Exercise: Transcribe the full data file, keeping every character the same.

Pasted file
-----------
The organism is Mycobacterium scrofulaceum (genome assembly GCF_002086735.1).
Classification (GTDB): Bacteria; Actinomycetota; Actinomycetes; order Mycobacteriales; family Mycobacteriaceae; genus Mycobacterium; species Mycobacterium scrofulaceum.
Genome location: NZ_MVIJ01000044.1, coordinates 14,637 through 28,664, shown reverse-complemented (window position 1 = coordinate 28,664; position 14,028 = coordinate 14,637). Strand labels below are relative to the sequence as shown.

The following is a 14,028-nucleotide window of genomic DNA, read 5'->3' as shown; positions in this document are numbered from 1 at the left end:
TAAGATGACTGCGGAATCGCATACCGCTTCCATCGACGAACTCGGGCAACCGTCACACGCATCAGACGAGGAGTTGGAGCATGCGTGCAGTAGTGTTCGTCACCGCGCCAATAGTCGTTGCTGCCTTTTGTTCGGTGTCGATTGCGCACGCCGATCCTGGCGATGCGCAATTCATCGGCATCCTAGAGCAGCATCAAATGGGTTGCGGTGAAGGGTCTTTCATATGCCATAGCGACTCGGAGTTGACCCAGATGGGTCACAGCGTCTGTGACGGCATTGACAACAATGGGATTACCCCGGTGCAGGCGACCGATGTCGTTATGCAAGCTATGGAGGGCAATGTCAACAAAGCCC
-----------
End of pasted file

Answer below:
The organism is Mycobacterium scrofulaceum (genome assembly GCF_002086735.1).
Classification (GTDB): Bacteria; Actinomycetota; Actinomycetes; order Mycobacteriales; family Mycobacteriaceae; genus Mycobacterium; species Mycobacterium scrofulaceum.
Genome location: NZ_MVIJ01000044.1, coordinates 14,637 through 28,664, shown reverse-complemented (window position 1 = coordinate 28,664; position 14,028 = coordinate 14,637). Strand labels below are relative to the sequence as shown.

The following is a 14,028-nucleotide window of genomic DNA, read 5'->3' as shown; positions in this document are numbered from 1 at the left end:
TAAGATGACTGCGGAATCGCATACCGCTTCCATCGACGAACTCGGGCAACCGTCACACGCATCAGACGAGGAGTTGGAGCATGCGTGCAGTAGTGTTCGTCACCGCGCCAATAGTCGTTGCTGCCTTTTGTTCGGTGTCGATTGCGCACGCCGATCCTGGCGATGCGCAATTCATCGGCATCCTAGAGCAGCATCAAATGGGTTGCGGTGAAGGGTCTTTCATATGCCATAGCGACTCGGAGTTGACCCAGATGGGTCACAGCGTCTGTGACGGCATTGACAACAATGGGATTACCCCGGTGCAGGCGACCGATGTCGTTATGCAAGCTATGGAGGGCAATGTCAACAAAGCCC